Wisconsin Supreme Court Holds that Subrogation Waiver Does Not Violate Statute Prohibiting Limitation on Tort Liability in Construction Contracts

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Gus Sara analyzes the case Rural Mut. Ins. Co. v. Lester Bldgs., LLC.

October 21, 2019
Gus Sara - The Subrogation Strategist

In Rural Mut. Ins. Co. v. Lester Bldgs., LLC 2019 WI 70, 2019 Wisc. LEXIS 272, the Supreme Court of Wisconsin considered whether a subrogation waiver clause in a construction contract between the defendant and the plaintiff’s insured violated Wisconsin statute § 895.447, which prohibits limitations of tort liability in construction contracts. The Supreme Court affirmed the lower court’s decision that the waiver clause did not violate the statute because it merely shifted the responsibility for the payment of damages to the defendant’s insurance company. The waiver clause did not limit or eliminate the defendant’s tort liability. This case establishes that while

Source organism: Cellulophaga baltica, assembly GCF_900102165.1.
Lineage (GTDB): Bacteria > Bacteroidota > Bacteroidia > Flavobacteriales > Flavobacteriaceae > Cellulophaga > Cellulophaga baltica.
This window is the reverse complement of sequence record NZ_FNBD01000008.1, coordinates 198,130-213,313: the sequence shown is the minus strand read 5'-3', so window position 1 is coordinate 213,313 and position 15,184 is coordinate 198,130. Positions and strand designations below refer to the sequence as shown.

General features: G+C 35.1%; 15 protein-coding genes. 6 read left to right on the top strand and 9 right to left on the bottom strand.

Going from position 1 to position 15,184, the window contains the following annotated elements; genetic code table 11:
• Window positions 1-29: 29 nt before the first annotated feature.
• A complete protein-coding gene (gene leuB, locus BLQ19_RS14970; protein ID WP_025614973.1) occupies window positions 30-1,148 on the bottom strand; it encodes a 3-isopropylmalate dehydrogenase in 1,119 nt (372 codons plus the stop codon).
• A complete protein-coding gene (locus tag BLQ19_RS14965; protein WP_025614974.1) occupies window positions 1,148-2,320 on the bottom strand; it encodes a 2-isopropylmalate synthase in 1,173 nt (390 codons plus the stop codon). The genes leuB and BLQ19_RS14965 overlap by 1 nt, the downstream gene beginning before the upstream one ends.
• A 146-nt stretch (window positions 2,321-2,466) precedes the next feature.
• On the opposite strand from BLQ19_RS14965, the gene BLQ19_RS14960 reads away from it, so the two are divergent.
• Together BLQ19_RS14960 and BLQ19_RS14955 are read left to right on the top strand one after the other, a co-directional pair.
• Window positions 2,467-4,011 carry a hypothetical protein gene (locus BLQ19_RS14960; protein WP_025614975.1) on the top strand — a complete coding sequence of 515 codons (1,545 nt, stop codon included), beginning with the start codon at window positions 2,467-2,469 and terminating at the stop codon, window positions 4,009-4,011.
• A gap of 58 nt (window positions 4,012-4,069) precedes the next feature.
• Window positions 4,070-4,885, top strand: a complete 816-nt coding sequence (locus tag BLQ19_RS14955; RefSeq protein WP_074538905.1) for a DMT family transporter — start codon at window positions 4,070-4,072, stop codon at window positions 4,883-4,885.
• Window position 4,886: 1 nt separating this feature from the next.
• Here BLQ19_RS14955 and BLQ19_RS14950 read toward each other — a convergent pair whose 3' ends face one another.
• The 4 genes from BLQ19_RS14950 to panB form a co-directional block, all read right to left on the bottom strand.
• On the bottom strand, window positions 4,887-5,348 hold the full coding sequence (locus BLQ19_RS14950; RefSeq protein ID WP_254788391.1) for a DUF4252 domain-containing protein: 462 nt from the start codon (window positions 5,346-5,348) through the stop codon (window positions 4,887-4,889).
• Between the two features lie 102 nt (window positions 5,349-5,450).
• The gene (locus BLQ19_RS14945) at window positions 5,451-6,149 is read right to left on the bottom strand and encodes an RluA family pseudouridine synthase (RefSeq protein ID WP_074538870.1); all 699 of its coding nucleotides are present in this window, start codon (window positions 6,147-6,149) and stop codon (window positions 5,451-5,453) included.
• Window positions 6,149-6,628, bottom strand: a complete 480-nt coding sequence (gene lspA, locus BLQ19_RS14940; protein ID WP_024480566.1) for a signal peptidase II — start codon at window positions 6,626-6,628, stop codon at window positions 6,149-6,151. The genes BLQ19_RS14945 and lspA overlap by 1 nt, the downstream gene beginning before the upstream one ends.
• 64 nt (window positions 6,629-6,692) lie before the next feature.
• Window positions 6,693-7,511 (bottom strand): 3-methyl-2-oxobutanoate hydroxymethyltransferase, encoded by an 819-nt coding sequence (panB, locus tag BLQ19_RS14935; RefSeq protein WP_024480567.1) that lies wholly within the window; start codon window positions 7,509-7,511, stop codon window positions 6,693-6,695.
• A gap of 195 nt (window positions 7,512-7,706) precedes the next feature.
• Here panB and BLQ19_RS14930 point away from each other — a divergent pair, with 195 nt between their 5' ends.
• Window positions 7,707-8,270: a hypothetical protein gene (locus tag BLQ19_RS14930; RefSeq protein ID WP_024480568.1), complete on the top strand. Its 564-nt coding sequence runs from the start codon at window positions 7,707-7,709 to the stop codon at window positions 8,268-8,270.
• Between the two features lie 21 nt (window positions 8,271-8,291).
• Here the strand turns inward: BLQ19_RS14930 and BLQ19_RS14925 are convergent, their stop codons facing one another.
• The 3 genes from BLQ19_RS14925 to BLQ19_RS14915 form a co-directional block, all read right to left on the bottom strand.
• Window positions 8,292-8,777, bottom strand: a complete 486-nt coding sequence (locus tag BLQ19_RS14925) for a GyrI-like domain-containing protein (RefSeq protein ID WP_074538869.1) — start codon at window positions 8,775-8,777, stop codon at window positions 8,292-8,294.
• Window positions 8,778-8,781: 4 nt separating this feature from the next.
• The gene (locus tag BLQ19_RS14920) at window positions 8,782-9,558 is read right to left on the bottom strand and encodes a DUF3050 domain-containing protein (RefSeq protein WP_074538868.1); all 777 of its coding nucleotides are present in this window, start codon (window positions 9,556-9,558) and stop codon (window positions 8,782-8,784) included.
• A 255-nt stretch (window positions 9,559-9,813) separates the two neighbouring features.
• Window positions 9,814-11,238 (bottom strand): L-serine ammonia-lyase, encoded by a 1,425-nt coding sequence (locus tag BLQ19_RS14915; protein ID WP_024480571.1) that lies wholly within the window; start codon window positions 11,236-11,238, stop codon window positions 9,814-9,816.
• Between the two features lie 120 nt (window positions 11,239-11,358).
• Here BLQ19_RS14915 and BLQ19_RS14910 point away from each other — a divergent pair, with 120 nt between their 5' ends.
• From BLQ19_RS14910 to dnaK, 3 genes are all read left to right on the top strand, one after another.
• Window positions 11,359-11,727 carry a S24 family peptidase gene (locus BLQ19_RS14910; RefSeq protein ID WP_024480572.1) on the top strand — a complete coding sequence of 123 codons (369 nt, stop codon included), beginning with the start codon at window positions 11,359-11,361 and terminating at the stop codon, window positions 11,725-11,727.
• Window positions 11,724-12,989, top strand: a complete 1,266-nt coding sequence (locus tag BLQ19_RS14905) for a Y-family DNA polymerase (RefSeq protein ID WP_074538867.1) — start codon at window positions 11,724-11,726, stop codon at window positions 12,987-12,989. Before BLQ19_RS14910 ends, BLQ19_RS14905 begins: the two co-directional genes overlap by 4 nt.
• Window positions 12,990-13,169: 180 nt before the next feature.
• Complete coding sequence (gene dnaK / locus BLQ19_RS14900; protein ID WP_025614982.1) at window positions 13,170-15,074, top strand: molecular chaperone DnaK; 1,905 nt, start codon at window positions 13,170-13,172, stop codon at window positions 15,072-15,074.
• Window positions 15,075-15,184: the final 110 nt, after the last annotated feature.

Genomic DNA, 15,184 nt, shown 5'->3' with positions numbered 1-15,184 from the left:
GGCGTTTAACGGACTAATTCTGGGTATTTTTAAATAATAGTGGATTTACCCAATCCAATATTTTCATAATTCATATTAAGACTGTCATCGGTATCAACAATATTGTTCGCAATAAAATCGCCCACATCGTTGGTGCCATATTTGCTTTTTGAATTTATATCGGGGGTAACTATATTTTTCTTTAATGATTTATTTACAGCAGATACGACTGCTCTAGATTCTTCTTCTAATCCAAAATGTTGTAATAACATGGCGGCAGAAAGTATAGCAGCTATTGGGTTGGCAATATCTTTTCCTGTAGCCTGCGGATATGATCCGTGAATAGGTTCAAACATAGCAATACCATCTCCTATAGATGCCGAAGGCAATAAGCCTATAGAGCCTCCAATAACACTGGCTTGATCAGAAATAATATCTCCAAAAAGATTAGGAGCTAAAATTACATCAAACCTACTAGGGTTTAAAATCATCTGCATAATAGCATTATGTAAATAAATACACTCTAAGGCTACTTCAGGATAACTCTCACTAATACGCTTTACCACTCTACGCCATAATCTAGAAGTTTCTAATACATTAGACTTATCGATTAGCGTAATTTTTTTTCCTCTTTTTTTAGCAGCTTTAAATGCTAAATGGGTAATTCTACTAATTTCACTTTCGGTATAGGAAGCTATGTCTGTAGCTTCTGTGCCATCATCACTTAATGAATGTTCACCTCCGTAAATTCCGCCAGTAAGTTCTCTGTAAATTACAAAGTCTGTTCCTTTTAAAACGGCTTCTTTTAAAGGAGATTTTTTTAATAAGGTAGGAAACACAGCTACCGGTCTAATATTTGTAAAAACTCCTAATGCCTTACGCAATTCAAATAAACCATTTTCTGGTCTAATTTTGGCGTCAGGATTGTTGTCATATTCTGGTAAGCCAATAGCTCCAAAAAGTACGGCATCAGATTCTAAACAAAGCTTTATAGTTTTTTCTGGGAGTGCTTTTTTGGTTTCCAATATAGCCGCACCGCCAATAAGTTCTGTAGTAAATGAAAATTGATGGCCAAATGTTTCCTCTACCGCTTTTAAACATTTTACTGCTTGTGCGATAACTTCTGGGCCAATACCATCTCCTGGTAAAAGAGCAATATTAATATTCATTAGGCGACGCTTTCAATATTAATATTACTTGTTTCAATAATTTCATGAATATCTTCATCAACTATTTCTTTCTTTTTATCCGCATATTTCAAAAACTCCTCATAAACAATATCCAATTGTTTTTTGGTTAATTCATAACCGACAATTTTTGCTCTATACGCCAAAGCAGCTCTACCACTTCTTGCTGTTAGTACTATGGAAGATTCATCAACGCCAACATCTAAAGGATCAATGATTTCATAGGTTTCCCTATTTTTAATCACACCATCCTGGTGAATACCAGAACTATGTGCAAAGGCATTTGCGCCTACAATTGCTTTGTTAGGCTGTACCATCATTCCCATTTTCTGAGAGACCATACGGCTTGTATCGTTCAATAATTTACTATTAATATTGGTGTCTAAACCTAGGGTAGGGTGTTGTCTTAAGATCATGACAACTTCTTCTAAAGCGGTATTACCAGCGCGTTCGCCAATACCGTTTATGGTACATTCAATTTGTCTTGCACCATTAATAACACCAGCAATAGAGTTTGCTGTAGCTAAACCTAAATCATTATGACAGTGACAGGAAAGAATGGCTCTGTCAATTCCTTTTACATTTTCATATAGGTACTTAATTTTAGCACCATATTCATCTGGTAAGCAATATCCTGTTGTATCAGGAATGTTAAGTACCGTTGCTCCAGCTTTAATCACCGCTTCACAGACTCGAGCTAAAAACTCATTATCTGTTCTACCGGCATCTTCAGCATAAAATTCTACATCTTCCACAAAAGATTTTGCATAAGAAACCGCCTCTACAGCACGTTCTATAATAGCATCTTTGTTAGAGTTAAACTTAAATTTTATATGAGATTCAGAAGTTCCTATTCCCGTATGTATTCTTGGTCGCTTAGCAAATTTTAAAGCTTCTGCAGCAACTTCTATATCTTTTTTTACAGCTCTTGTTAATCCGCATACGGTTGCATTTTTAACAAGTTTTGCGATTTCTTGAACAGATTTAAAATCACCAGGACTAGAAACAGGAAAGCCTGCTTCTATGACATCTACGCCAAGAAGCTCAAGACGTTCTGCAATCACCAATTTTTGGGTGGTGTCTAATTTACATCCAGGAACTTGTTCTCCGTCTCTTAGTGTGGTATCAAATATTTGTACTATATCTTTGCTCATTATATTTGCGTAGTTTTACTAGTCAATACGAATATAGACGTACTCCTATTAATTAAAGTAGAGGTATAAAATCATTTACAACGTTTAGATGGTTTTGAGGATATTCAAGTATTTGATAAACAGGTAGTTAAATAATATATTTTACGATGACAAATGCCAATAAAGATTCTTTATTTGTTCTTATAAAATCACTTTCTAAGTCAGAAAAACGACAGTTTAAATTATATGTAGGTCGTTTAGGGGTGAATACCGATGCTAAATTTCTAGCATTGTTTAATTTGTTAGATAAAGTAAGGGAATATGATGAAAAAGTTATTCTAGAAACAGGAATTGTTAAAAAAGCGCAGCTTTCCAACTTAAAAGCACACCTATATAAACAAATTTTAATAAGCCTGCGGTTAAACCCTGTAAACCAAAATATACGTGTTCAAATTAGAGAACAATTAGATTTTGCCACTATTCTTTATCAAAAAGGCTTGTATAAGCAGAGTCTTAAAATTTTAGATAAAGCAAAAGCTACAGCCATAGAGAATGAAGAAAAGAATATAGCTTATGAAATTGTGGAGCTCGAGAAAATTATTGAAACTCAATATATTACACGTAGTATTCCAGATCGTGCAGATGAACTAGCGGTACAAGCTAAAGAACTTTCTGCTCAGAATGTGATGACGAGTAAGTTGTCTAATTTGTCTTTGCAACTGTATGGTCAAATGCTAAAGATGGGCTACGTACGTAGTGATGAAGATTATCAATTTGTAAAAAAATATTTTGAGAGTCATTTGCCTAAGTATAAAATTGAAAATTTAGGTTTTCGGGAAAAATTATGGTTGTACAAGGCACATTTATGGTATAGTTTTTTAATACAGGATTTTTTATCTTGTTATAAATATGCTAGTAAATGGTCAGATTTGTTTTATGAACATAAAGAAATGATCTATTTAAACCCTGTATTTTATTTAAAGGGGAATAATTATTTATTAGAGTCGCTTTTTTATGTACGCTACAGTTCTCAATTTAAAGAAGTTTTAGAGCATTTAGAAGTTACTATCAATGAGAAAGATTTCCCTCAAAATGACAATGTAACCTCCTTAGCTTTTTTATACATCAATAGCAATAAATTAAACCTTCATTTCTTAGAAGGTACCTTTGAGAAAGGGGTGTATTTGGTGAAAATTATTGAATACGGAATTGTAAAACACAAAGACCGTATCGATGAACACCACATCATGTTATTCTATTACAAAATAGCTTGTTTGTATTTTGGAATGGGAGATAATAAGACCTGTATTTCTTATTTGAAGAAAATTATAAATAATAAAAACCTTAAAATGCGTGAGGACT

§ 895.447 prohibits construction contracts from limiting tort liability, a subrogation waiver clause that merely shifts responsibility for the payment of damages from a tortfeasor to an insurer does not violate the statute and, thus, is enforceable.

In Rural Mutual, the plaintiff’s insured, Jim Herman, Inc. (Herman), entered into a contract with Lester Buildings, LLC (Lester) to design and construct a barn on Herman’s property. The contract included a provision that stated the following:

Both parties waive all rights against each other and any of their respective contractors, subcontractors and suppliers of any tier and any design professional engaged with respect to the Project, for recovery of any damages caused by casualty of other perils to the extent covered by property insurance applicable to the Work or the Project, except such rights as they have to the proceeds of such property insurance and to the extent necessary to recover amounts relating to deductibles of self-insured retentions applicable to insured losses. . . . This waiver of subrogation shall be effective notwithstanding allegations of fault, negligence, or indemnity obligation of any party seeking the benefit or production [sic] of such waiver.

Mr. Sara may be contacted at sarag@whiteandwilliams.com



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